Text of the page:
The wealth sector’s push into Scotland has been a big theme in recent years and a great many of the firms on our panel have one or several offices north of the border.
Lee Goggin, Co-Founder of findaWEALTHMANAGER, explains how wealth managers provide additional security of assets through their use of custodians and nominee accounts, and the costs these safety features naturally involve.
The safety of your assets is always paramount, and so you should always ensure that any institution you place money with is covered by the Financial Services Compensation Scheme, which protects £85,000 per depositor per institution.
The FSCS is a great thing and not something some other jurisdictions offer (which is why you should be very wary about investing offshore), but there is another level of security wealth managers’ client enjoy: the backing of their custodians.
Wealth managers work in tandem with custodians (or custodian banks). These are institutions charged with the safekeeping of clients’ securities, generally in electronic form, but sometimes with them also taking care of physical share certificates, gold and so on.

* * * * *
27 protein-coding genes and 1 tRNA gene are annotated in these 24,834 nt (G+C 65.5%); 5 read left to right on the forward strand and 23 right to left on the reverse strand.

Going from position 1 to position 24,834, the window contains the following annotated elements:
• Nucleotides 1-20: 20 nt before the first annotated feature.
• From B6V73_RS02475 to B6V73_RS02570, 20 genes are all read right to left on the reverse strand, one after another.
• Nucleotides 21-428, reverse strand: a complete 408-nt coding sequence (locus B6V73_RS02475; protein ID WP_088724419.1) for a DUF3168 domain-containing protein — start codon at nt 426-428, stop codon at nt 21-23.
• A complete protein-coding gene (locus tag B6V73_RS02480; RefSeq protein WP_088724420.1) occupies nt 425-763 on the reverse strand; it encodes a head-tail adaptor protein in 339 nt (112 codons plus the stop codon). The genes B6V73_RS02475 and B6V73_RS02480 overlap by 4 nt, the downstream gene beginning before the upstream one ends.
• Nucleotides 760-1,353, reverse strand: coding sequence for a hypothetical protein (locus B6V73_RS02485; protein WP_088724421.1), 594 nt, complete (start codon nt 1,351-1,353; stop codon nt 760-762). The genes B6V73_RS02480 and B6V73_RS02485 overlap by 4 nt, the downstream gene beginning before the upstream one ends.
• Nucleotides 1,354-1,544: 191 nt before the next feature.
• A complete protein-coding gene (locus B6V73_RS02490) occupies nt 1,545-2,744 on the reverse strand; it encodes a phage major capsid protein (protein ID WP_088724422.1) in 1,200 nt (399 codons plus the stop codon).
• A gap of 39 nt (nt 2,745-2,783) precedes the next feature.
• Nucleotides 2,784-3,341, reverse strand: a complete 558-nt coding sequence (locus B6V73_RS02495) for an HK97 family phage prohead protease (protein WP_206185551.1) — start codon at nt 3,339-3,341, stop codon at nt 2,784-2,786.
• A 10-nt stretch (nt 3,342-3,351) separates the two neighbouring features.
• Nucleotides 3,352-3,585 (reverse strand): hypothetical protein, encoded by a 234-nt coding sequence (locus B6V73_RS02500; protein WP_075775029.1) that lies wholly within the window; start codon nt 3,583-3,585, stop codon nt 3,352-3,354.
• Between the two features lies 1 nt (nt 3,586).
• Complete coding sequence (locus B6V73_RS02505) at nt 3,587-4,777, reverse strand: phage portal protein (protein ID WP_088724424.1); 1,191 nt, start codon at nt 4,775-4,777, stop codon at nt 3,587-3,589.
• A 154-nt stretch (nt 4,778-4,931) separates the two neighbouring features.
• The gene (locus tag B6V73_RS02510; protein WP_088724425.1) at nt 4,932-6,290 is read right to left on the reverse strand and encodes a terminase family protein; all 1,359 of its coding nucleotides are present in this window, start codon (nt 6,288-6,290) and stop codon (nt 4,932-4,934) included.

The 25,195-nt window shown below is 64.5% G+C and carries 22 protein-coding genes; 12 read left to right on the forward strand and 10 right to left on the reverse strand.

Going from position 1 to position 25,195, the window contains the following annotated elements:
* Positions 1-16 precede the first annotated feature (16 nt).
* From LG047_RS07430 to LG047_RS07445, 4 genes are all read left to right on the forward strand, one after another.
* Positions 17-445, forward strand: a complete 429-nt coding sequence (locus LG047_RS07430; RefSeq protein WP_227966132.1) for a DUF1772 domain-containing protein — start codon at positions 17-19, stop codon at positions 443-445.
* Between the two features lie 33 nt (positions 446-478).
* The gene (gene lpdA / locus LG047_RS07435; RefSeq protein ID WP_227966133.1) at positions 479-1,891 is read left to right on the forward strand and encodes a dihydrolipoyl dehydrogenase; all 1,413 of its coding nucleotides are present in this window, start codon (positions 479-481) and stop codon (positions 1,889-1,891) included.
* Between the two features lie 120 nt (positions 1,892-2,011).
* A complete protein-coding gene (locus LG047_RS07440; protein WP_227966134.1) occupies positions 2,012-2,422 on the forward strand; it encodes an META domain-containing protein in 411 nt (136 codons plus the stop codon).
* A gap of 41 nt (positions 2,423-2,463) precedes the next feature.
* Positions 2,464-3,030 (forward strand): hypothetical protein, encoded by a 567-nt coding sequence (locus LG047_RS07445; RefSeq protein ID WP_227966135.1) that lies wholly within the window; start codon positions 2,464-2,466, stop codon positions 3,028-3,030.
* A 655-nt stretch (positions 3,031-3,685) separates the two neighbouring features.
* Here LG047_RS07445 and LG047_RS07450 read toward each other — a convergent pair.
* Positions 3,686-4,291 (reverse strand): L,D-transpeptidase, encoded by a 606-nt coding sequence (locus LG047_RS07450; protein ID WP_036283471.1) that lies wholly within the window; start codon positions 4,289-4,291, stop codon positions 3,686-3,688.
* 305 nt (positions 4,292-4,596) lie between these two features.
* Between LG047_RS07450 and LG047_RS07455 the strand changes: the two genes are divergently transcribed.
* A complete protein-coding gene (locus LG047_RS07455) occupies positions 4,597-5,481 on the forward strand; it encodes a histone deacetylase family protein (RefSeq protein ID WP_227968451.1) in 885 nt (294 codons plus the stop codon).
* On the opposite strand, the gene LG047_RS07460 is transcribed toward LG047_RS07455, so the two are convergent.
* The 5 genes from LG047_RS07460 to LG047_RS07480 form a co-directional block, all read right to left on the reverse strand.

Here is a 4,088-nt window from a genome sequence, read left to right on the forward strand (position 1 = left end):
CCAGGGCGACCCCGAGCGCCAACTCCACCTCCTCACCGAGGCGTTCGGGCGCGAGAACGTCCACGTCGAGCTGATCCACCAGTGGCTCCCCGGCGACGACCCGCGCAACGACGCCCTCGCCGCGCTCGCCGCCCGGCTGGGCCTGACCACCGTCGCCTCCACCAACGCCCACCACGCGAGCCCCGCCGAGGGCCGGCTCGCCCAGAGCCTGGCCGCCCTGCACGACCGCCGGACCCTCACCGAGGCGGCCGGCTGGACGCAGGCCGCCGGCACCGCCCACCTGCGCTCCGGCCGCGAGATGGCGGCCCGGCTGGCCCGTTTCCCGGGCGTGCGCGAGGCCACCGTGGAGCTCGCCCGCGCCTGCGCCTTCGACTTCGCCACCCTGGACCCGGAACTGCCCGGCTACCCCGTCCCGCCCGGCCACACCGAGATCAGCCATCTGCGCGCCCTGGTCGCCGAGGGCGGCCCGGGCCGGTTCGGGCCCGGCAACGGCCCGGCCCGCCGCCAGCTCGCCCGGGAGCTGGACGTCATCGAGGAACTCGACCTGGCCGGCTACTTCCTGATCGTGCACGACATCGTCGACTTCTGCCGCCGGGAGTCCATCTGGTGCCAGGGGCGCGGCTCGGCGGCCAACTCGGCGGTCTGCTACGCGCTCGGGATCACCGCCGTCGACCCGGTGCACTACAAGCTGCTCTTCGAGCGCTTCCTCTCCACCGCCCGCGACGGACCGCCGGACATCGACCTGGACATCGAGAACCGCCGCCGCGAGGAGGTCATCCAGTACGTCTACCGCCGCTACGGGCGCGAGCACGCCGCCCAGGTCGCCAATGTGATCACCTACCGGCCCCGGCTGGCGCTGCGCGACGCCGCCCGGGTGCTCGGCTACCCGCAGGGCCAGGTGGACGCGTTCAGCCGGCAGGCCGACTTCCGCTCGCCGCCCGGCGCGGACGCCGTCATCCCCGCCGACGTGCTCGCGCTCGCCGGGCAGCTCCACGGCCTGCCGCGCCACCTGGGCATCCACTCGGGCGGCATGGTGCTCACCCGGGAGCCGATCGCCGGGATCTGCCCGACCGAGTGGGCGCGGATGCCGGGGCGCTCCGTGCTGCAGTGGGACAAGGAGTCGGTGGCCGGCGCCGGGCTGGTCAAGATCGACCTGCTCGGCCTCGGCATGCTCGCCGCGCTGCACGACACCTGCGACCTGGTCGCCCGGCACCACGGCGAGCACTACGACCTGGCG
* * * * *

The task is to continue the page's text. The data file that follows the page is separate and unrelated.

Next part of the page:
In addition to their safeguarding role, custodians also often maintain the assets the investment firm manages. This means handling account administration, the collection of dividends and interest, providing support for tax documentation and so on.
Wealth managers that are part of a banking group may offer custodial services in-house, but those which only manage investments will choose a custodian (or perhaps a small selection of custodians) to hold and maintain their clients’ assets.
Looking after billions in assets, custodians tend to be very large, reputable firms with very strong balance sheets that make the risk of financial failure vanishingly small
Looking after billions in assets, custodians tend to be very large, reputable firms with very strong balance sheets that make the risk of financial failure vanishingly small. Naturally, they also invest heavily into security capabilities that minimise the risk of theft or loss of assets as well as systems that make trading more efficient — and cheaper — generally.
As custodians are often global organisations, it is easy for them to use local subsidiaries to hold investors’ overseas assets. Otherwise, a third-party custodian may be appointed by your investment manager (here, it is vital to check that local investor protections match those of the UK).
Fee transparency is a regulatory obligation as well as good practice. Wealth managers’ fee schedules can be complex by their nature, however, due to the many moving parts – like custody – involved in managing investment portfolios. Read our fee guide to better understand proposals or ask our expert team for guidance.
Nominee accounts are another key concept for investors to understand. These are the most common way of holding securities, as this approach makes trading far more efficient and cost-effective.